Mar. 31, 2020 - Executive VP and Provost Cyril Clarke; Dean Karen P. DePauw; Essential operations status; Updates and Notices

March 31, 2020

A message to faculty from Executive Vice President and Provost Cyril Clarke: Online instruction and essential operations

Dear faculty:

Starting a little more than a week ago, Virginia Tech converted its entire curriculum to online delivery. Approximately 2,400 instructors are now teaching about 4,500 sections via Canvas, Zoom and other distance learning systems. Academic advising and student support programs are also now being delivered electronically, with over 2,700 online appointments scheduled through the Navigate platform last week. The number of students living on campus was reduced from over 10,000 to approximately 800, thus allowing single occupancy accommodation of the remaining students, and student dining services have been limited to pick-up and delivery.

These actions and many more are designed to mitigate the health risk posed by COVID-19 and would not have been possible without the extraordinary efforts of faculty and staff.  While not everything has gone smoothly – for example, some students do not have adequate access to the internet – you nevertheless have enabled Virginia Tech to continue to educate students in the face of adversity.

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A message from Dean Karen P. DePauw regarding graduate research

Graduate Student Research – Guidelines to Mitigate COVID-19 Risk
Graduate students play a critical role in advancing Virginia Tech’s research mission and the academic expectations of research-based PhD and MS programs involve successful completion of dissertation or thesis research projects.  Acknowledging that restrictions on research activity may make it difficult for graduate students to maintain their academic progress, Virginia Tech nevertheless is committed to the higher priority of health safety.  Therefore, consistent with Governor Northam’s stay at home order (Executive Order No. 55 – 2020), all research activities involving graduate students will be conducted in accordance with the Essential Operations level stipulated in Presidential Policy Memorandum No. 309.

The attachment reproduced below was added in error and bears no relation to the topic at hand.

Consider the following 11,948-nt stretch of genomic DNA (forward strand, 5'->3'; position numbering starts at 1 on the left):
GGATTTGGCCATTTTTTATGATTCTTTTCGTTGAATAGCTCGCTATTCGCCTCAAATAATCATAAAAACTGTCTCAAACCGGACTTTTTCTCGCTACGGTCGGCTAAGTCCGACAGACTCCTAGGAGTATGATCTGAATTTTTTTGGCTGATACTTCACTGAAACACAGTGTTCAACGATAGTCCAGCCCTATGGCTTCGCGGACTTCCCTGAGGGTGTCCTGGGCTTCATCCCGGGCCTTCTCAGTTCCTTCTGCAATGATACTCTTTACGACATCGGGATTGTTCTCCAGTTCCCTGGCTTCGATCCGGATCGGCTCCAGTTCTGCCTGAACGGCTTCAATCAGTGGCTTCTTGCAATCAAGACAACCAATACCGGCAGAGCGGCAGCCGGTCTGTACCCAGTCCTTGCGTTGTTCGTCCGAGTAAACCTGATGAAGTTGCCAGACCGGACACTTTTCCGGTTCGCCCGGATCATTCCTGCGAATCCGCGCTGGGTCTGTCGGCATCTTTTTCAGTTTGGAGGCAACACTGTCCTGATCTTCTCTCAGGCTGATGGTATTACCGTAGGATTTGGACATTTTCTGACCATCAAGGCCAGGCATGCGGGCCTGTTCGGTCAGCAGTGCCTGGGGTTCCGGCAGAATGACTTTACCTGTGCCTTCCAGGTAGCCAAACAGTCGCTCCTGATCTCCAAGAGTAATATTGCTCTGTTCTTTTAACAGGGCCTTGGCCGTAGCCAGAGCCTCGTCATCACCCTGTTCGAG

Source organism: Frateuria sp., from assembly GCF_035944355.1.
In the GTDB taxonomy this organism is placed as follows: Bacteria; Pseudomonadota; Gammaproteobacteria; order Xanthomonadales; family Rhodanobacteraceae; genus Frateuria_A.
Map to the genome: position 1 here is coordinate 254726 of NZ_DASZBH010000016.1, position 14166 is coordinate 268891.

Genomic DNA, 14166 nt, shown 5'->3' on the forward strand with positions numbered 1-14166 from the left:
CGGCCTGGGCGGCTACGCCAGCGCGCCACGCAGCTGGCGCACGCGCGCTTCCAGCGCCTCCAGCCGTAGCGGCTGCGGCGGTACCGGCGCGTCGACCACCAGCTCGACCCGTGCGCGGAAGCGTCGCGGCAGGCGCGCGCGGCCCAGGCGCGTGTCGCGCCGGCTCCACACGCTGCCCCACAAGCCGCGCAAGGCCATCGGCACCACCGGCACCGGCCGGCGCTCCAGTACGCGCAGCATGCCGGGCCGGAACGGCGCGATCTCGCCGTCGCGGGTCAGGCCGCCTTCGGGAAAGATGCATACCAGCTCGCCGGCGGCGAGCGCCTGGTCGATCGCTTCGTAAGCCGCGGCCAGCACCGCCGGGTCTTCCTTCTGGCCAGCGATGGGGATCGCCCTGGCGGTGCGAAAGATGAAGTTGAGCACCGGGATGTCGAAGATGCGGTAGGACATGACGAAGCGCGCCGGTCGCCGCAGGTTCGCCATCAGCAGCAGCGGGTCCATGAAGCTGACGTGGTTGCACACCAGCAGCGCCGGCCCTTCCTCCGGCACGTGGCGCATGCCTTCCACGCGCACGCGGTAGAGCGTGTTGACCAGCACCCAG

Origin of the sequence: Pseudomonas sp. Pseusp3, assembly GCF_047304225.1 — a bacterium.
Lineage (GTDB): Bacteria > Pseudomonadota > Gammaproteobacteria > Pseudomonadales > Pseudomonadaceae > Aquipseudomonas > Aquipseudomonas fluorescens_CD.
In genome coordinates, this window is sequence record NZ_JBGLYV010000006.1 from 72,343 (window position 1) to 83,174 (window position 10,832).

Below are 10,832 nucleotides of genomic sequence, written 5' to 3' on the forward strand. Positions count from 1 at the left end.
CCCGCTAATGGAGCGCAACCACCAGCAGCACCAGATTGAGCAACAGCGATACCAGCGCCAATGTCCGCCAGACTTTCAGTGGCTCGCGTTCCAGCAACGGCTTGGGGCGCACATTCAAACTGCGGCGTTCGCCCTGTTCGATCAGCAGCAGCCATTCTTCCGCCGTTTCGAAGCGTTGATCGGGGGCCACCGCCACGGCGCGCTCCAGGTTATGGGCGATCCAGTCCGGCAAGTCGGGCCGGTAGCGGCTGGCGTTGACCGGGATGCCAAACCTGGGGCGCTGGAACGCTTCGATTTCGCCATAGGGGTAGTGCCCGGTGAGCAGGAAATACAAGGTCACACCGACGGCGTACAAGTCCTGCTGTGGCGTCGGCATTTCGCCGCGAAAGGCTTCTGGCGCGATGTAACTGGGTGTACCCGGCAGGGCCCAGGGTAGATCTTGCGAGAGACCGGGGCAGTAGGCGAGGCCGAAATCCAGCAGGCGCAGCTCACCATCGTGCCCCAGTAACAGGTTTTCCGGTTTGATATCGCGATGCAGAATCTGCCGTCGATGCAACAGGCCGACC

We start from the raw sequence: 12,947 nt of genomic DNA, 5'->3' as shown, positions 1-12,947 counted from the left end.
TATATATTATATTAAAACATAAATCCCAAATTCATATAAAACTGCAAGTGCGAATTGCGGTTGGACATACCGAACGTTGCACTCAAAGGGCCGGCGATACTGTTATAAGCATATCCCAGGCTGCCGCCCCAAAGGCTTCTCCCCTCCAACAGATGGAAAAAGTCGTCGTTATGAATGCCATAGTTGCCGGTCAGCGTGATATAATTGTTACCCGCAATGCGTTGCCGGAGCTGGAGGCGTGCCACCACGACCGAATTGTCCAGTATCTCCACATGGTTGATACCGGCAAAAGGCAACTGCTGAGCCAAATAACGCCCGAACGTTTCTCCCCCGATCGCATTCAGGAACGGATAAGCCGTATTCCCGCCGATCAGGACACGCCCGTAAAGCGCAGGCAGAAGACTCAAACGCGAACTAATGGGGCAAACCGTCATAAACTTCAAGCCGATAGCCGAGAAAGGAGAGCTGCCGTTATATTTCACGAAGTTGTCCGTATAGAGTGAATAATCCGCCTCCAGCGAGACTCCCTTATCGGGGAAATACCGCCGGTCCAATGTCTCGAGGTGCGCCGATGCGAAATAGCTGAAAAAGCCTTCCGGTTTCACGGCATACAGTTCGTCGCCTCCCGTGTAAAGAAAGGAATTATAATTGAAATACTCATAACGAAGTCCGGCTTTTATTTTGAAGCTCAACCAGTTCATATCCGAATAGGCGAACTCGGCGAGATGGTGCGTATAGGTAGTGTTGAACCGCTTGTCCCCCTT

Specific circumstances vary among graduate students, so a plan for assigned research duties should be developed through an interactive conversation between the student and faculty advisor.  In all cases, plans must be approved by the graduate program director who shall serve as an advocate for the student when necessary.  The following guidelines should be followed in drafting the plan.

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A message from Dean Karen P. DePauw regarding graduate student employment

Graduate Student Employment – Guidelines to Mitigate COVID-19 Risk
Delivery of Virginia Tech’s instructional mission depends on the active participation of graduate assistants, as does the achievement of its research and outreach missions.  Considering these important roles performed by graduate students and their potential vulnerability to financial hardship caused by COVID-19, departments and colleges must make every effort to continue stipend support for graduate assistants at current levels of compensation, at least until the end of the academic year.  The following guidelines are designed to achieve this goal.

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Virginia Tech moves to essential operations status

In response to Gov. Ralph Northam’s statewide “stay-at-home” directive issued Monday, Virginia Tech President Tim Sands has announced that by Friday, April 3, university operations will transition from the “reduced operations” level to the “essential operations” designation, as described in Presidential Policy Memorandum No. 309.

Essential functions and personnel designations will be identified in accordance with the scaling criteria detailed in the memo. This transition will further scale back on-campus operations in response to the COVID-19 emergency. For most students and employees, the transition to essential operations will require only minor adjustments from the current status of operations. Others will see more significant changes.

Sands declared this operational status to be university-wide, affecting all Virginia Tech locations across the commonwealth.

Under this directive, outlined under Presidential Policy Memorandum No. 309, the university will prioritize its resources toward functions and services that are essential to life safety (public safety, health services, and housing and dining for students remaining in university housing), online instruction and academic support services, animal care, essential research, and maintenance of buildings and critical infrastructure.

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Additional updates and notices

Check back with us periodically to learn about updates, notices, and statements. This page is updated throughout the day, as the information becomes available.

Perspectives on life without sports from Virginia Tech’s Bill Roth .